Getting off the couch: It’s hard but achievable

We’ve all got to learn to handle the daily grind.

Taylor Sharp

New semester, 2017. All we have are the clothes on our backs and the prevailing sense of doom that haunts our consciences.

The former is manageable (we simply wear the clothes), but the latter is pervasive and toilsome.

I don’t know if the feeling of gloom in the air has lowered my serotonin levels or if I’m just at a brooding age in my boyhood, but lately dread has defined my life.

The January blues aren’t solely responsible. During these months, lethargy and the end of holiday season festivities can heighten mental health issues, and college-aged kids’ favorite tweets read something along the lines of So Sad Today’s tweet “just sitting here quietly thinking I’m a loser,” because they relate to them.

We recognize that we’re overwhelmed, and so we humorously share those feelings with others to diminish the feeling of isolation that threatens to swallow us whole.

Such strong pessimism seeps into life’s minutia. When the idea of going to class is worse than actually being there, dismay is omnipresent.

It is during long inactive periods when I watch Star Trek that I’m focused on how much I’m going to hate the second of standing up and going to the History of Thesauruses in Lind Hall. Every time I think too hard about my daily plans, I end up with a cumbersome mishmash of dread and this kind of pessimism.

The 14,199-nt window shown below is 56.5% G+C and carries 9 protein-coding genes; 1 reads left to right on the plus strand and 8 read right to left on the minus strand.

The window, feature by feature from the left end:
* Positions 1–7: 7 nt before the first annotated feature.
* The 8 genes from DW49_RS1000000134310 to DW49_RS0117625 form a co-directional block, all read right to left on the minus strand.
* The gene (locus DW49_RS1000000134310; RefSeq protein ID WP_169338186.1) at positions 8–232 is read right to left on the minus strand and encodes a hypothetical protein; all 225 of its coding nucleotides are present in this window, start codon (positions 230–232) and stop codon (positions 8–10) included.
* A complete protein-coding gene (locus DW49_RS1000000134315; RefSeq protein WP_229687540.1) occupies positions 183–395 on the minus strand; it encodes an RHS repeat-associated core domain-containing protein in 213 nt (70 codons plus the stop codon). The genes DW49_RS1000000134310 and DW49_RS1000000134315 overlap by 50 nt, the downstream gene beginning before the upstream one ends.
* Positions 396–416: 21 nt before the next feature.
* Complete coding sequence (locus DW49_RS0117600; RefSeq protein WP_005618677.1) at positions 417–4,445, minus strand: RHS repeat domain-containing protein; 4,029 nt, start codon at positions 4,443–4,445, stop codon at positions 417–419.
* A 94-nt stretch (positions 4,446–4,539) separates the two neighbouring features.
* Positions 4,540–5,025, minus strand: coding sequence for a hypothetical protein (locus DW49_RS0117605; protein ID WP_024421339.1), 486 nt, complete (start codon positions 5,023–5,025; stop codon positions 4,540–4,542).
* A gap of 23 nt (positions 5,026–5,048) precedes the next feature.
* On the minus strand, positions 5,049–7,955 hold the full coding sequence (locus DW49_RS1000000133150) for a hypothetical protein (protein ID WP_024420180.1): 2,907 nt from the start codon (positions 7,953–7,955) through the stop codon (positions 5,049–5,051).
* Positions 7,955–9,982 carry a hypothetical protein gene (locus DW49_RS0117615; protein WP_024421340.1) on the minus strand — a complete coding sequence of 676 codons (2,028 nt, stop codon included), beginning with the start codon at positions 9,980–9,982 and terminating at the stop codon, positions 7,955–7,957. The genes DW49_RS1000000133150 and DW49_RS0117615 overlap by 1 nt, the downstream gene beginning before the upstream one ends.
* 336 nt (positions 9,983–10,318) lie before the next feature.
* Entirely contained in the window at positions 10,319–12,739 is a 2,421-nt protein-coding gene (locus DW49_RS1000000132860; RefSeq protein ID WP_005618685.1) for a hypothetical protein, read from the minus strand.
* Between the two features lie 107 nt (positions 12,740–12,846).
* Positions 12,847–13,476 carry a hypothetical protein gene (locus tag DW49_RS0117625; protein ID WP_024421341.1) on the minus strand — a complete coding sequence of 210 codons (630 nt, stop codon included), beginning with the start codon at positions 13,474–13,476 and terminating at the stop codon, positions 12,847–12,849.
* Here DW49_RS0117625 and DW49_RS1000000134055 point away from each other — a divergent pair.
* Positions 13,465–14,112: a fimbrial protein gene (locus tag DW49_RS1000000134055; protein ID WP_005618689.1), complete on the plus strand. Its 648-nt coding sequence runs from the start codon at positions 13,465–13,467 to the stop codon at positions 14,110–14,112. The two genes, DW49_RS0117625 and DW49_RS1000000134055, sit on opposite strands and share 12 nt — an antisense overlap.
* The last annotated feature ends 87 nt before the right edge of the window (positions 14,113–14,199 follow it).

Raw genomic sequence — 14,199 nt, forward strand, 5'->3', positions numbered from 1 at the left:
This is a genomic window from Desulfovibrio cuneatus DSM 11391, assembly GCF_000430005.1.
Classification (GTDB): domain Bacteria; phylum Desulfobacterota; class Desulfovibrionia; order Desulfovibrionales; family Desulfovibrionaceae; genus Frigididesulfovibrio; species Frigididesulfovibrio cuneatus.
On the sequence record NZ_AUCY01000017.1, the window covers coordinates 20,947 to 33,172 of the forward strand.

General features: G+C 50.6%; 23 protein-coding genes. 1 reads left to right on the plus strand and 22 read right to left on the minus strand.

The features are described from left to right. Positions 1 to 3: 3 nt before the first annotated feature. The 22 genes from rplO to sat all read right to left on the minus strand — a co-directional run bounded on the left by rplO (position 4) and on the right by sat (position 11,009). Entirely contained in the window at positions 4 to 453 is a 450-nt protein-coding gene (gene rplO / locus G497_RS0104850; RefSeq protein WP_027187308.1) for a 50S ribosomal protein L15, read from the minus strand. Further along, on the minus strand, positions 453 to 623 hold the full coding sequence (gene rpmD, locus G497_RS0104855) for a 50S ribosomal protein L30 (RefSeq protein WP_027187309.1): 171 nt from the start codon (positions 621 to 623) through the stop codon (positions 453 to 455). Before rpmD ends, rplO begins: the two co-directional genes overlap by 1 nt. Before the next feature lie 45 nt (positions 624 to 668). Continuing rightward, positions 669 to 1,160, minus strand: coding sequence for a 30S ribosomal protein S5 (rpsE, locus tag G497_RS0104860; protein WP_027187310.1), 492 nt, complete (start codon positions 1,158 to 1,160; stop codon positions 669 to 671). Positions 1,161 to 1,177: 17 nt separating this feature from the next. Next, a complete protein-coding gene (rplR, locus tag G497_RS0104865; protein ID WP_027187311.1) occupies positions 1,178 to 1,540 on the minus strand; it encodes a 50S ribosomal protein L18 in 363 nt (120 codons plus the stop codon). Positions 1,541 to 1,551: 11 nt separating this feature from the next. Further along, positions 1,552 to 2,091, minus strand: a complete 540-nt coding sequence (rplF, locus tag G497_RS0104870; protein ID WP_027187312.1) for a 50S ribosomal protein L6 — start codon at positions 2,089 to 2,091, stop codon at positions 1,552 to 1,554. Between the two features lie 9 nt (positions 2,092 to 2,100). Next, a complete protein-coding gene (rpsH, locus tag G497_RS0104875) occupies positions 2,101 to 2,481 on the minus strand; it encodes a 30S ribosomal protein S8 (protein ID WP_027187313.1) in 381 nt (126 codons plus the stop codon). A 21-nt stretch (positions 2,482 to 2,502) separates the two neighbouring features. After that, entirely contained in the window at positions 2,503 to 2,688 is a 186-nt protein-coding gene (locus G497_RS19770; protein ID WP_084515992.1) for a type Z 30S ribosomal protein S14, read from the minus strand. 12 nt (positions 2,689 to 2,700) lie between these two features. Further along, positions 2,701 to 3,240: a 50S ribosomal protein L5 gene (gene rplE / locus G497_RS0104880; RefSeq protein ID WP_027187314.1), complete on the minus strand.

College is a stressful time but frankly, it becomes intolerable when mundane errands like walking up the stairs of Walter Library yield the same worry I used to find only around midterms, busboy duties and tax season.

We need some sort of release. Poking fun at our dread on Twitter eases the tension because it reduces festering introspection and turns it into empathy and humor. And, to be honest, the walk up the stairs to the Boynton Mental Health Clinic would probably be worth it for me, but it’s tough to take that first step.

Now that the semester has arrived, the khaki-colored facade of Coffman seems as unappetizing as whatever group project is assigned to me next week. But, most things are achievable the very minute you actually start doing them.